and Capitalists? For their children and ours? For black and
for white? For revolutionary and conservative? Have they
forgotten that my ministry is an obedience to the one who loved his
enemies so fully that he died for them?".
I can imagine Peter saying something
like that, can't you?
In his 1967 Christmas sermon on peace,
King preached on the inter-relatedness, the sacredness of life.
"Every person is somebody because he or she is a child of
God. When we truly believe in the sacredness of human personality,
we won't exploit people. We won't trample over people with the
iron feet of oppression. And we won't kill anybody".
Now, maybe Peter was not as direct as
that when speaking to Cornelius. Perhaps he was more
philosophical, talking to Cornelius about how to combine his power as a
Roman officer with the power of love of Jesus Christ. If so, we
can imagine something like this, again from the words of Martin Luther
King in his last address to the Southern Christian Leadership Council:
"What is needed is a realization
that power without love is reckless and abusive. And love without
power is sentimental and anemic. Power, at its best, is love
implementing the demands of justice. And justice, at its best, is
power correcting everything that stands against love".
Maybe Peter simply quoted Jesus, and
said: "Cornelius, Jesus taught us not only to love God and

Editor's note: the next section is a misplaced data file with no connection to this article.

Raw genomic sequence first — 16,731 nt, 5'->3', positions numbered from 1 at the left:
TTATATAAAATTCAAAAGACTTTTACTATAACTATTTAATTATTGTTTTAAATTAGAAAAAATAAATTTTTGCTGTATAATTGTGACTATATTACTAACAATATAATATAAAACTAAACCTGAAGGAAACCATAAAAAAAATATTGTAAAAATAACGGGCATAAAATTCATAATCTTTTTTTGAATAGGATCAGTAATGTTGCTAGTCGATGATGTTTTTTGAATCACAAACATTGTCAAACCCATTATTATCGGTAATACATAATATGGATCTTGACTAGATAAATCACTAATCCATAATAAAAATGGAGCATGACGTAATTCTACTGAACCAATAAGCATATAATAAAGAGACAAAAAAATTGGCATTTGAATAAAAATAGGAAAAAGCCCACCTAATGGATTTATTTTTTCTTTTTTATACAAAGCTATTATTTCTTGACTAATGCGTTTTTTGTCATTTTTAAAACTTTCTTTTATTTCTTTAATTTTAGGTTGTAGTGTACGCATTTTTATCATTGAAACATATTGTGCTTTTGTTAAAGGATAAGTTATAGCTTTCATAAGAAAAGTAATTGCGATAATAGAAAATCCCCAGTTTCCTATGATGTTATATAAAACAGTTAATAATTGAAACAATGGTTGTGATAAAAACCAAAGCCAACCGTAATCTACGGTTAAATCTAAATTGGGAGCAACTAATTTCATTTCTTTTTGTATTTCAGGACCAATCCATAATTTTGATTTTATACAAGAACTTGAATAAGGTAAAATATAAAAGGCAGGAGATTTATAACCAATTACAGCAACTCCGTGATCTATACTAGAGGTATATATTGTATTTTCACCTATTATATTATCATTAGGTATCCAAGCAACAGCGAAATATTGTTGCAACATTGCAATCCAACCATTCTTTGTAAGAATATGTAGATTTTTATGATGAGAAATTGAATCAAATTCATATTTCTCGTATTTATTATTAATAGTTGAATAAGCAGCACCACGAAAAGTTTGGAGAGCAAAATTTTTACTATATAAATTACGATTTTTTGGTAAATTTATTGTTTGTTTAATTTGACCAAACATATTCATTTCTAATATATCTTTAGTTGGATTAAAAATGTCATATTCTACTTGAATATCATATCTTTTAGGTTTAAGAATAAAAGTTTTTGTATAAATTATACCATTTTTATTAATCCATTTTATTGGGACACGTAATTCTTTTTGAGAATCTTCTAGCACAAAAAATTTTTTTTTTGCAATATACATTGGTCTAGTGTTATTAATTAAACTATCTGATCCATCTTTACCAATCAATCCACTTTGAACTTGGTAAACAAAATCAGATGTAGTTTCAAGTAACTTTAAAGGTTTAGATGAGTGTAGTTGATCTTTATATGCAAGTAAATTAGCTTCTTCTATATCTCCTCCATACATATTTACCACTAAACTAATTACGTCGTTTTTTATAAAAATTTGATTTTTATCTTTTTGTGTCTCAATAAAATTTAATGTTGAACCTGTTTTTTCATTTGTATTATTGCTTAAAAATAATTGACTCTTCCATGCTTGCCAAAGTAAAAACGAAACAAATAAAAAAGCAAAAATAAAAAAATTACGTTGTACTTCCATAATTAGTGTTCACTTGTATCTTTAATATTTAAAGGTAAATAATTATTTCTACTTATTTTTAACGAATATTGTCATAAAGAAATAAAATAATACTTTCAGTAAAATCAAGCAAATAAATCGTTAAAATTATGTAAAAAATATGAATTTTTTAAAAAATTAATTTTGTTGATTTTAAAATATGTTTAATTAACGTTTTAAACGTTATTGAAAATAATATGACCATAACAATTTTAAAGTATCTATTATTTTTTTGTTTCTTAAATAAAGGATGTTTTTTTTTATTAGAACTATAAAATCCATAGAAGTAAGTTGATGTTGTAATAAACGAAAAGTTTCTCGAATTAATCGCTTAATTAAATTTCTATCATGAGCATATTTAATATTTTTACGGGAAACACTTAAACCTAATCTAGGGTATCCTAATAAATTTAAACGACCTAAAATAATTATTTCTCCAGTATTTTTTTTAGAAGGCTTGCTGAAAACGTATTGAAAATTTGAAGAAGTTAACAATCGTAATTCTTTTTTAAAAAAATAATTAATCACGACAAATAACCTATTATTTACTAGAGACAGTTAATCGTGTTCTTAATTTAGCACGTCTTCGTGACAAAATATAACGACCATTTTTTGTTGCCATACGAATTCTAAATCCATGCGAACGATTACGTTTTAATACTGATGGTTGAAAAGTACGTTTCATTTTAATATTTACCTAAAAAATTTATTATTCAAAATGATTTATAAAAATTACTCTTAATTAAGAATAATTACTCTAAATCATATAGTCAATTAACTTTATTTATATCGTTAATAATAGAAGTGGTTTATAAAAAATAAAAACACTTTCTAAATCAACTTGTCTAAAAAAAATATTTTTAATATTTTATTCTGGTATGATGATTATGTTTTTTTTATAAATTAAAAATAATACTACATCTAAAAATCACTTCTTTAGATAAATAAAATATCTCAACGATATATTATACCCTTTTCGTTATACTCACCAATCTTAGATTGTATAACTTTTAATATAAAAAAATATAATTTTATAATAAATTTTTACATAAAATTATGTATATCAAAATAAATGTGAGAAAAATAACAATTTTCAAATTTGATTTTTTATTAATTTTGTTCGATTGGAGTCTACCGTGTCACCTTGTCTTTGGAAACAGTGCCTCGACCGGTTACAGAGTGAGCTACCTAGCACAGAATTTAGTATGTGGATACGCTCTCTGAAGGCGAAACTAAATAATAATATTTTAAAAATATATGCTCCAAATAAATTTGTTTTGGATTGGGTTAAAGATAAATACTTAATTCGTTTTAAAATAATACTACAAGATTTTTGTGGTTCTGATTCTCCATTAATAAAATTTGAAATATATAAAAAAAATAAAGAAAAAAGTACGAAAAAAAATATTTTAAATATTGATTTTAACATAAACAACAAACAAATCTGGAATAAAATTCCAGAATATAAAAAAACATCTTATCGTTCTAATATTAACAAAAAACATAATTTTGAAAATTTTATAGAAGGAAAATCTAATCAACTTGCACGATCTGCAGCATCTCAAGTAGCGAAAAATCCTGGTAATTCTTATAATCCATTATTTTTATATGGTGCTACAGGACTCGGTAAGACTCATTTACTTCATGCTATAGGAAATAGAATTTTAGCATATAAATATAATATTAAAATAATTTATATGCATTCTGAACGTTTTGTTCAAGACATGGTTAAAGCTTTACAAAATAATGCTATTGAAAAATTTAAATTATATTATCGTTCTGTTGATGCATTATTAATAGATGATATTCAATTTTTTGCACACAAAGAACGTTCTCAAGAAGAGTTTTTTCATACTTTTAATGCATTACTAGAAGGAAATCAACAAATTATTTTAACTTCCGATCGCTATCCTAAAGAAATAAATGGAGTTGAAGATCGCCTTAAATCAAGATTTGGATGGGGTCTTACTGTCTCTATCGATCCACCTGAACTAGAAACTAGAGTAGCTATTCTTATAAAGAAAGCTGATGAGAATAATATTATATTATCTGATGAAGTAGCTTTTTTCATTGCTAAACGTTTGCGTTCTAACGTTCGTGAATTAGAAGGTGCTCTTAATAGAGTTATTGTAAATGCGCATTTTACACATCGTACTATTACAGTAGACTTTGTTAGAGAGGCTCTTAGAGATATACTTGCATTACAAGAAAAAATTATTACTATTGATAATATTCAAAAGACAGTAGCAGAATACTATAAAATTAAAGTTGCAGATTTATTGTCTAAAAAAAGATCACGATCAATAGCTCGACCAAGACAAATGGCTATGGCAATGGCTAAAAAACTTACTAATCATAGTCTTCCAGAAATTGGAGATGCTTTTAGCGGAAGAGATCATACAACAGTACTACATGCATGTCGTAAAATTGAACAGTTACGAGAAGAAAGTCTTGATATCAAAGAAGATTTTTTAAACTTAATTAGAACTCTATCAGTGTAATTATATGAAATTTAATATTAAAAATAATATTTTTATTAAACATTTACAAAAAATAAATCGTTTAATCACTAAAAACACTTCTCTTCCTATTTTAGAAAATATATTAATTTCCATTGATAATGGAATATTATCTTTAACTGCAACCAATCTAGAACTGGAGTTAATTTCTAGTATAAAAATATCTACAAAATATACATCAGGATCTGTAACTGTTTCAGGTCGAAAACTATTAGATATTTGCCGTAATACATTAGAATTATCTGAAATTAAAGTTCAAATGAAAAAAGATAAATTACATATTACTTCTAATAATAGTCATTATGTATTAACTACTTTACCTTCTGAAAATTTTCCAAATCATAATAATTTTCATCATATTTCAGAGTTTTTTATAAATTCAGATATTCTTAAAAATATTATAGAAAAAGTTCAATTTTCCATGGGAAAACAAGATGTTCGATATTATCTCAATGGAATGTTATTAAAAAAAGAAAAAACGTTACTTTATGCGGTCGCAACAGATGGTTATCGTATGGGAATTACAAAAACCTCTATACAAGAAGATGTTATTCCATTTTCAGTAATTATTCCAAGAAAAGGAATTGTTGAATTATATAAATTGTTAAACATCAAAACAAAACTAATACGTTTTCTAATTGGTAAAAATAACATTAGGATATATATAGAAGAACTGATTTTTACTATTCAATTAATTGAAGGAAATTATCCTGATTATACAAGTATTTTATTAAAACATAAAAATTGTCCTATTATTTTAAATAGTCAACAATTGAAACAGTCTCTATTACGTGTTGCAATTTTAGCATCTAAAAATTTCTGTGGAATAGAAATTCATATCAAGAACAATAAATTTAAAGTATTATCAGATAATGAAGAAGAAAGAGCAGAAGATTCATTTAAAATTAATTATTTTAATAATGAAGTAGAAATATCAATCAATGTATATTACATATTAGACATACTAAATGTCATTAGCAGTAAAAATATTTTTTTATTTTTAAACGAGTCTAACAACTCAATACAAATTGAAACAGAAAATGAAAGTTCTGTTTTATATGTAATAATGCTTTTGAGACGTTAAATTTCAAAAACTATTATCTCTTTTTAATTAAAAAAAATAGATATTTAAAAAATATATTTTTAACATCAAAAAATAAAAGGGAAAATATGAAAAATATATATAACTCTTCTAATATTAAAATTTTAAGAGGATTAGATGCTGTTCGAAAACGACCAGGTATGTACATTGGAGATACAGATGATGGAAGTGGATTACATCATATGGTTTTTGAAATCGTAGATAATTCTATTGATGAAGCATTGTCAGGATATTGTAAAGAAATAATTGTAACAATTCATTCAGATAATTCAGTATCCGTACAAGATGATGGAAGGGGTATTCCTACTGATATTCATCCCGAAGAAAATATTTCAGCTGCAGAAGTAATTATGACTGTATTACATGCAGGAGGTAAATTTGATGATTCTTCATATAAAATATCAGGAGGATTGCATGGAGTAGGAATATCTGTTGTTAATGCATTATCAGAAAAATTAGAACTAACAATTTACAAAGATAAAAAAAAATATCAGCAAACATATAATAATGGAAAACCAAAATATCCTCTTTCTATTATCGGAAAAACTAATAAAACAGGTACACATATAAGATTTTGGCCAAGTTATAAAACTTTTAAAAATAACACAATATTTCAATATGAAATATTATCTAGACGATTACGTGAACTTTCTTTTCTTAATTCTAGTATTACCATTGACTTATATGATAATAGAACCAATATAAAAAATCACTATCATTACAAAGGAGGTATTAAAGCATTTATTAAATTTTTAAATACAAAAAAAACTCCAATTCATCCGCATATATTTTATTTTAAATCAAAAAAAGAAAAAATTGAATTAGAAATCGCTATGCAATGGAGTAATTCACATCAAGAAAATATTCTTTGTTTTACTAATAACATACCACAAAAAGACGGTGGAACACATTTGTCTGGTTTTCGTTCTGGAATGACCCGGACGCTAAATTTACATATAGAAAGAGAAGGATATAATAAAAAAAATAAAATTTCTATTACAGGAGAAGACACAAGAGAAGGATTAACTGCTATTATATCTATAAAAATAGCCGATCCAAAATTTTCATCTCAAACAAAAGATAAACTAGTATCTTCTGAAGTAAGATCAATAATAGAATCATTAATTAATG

neighbor, but to love our enemies. You'll have to figure out what
that means for yourself".
Whatever Peter said on that afternoon,
it's hard to imagine that this first Gentile convert to Christian faith
continued life as before. For if he had, then the transformation
of the cross means nothing. And Easter is as empty as the
tomb. So how do we know that is not the case? That we, not
the neo-atheists are right about the good news of Easter?
The wonderful Jewish biblical scholar,
Abraham Heschel, provides perhaps the best answer for Christians and
Jews and people of all faiths alike:
"The facts that deny the divine
are mighty", said Heschel, "indeed, the arguments of
agnosticism are eloquent. The events that defy God are
spectacular. Our faith is fragile, never immune to error,
distortion or deception. There are no final proofs for the
existence of God, father and creator of all. There are only
Witnesses, like Mary and the women at
the tomb. Like Peter and that other disciple. We have no
proof that Jesus rose from the dead, only witnesses that he lives in you
and me. Amen? Amen.
We have no proof that peace by Jesus is
better than Pax Romana or Pax Americana, only witnesses like Martin
Luther King, who said either we learn to live together as brothers or
sisters or we are all going to perish together as fools.
We have no proof that the justice of
God will bring an end to violence, only witnesses to the non-violence of
Christ exposing the injustices of the world.
We have no proof that love is stronger
than hate. We have no proof that hope is greater than
despair. We have no proof that life can triumph over death.
Only witnesses, called by God to testify that Christ has made such
possible for all of us.
Never, never underestimate the power of
witness, the life in Christ, and peace by Jesus.
We have no proof of the good news of
Easter. Only witnesses. Will you be one?